IBM contract advisor Perry Fuller says his company's technology incubation lab often calls on U of T engineers for input and support (all photos by Roberta Baker)

Industry partnerships: solving big challenges

Most people don't go looking for problems, but researchers at the University of Toronto – faculty and students– are the exception to that rule.

On November 21, Ted Sargent, vice-dean of research for the Faculty of Applied Science & Engineering, stood in front of a room of some 200 industry partners and faculty and asked them for more problems.

Sargent thanked representatives from companies ranging from telecom and software to biotech and sustainable energy for presenting some of their most difficult challenges to faculty and students.

"People from industry bring to us something that is incredibly valuable, which is problems that are important. They are societally relevant, they are important to health and to the environment," said Sargent, who is also a professor in The Edward S. Rogers Sr. Department of Electrical & Computer Engineering (ECE) and holds the Canada Research Chair in Nanotechnology.

"When you come to us with problems, we often end up making fundamental discoveries because we go off in directions we wouldn't have otherwise," he added.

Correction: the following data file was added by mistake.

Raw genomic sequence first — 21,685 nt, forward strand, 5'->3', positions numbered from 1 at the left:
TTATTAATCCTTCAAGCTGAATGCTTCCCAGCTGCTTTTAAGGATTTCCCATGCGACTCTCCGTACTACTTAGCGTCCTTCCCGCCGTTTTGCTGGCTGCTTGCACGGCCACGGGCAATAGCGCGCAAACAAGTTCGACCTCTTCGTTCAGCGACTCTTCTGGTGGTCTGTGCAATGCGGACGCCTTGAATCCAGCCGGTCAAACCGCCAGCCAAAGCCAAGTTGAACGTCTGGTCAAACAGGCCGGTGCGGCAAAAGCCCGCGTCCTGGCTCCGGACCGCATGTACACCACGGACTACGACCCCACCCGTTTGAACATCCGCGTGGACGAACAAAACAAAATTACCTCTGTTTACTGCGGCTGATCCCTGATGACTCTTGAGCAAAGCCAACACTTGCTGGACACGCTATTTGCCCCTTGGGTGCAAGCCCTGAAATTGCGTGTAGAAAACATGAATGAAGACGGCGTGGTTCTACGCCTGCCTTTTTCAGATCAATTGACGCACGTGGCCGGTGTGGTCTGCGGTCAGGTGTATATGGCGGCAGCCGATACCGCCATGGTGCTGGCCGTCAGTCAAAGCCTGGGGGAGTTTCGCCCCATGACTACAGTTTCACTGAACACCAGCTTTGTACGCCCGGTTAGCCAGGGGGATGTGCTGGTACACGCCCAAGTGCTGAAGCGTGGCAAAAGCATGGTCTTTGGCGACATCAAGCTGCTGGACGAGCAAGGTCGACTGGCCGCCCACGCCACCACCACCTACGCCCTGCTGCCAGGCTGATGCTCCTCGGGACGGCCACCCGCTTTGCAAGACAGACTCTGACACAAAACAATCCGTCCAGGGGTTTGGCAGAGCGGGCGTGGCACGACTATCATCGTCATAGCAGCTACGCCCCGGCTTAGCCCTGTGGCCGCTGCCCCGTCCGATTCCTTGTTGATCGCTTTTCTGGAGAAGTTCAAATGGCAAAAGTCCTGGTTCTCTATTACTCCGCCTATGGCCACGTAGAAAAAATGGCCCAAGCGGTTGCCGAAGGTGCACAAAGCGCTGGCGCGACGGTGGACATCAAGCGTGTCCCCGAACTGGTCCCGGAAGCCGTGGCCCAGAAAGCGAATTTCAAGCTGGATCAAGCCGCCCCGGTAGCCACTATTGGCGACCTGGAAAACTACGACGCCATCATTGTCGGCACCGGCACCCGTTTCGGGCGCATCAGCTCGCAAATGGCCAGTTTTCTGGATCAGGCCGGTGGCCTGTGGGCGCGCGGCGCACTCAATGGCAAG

Meanwhile, Ken Stevens, manager of collaborative research at Dupont Canada, stressed that his company's research partnerships with U of T engineering have been a two-way street.

“We value collaboration to keep our pipeline of innovation full," said Stevens (pictured right). "I've been impressed by the multidisciplinary aspect of research here. This is where major things happen. It's a wonderful institution and one of the leading research-intensive universities in the world.”

While Stevens spoke of Dupont Canada's long-term relationship with U of T engineering, others such as April Khademi, senior scientist at digital pathology company PathCore, were looking to establish new partnerships. PathCore is a two-year-old company that develops software to help pathologists make better and faster diagnoses.

"We want to give researchers access to our software so they can help us validate and refine it," said Khademi.

IBM contract advisor Perry Fuller said his company's technology incubation lab often calls on U of T engineers to help with the kind of refinement Khademi is looking for.

"We look at products we develop in the lab and ask if they have problems that bright minds at universities could work on. It not only gives faculty a good project, but it allows us to apply their solutions to our products."

Sharon Oosthoek is a writer with the Faculty of Applied Science & Engineering at the University of Toronto.

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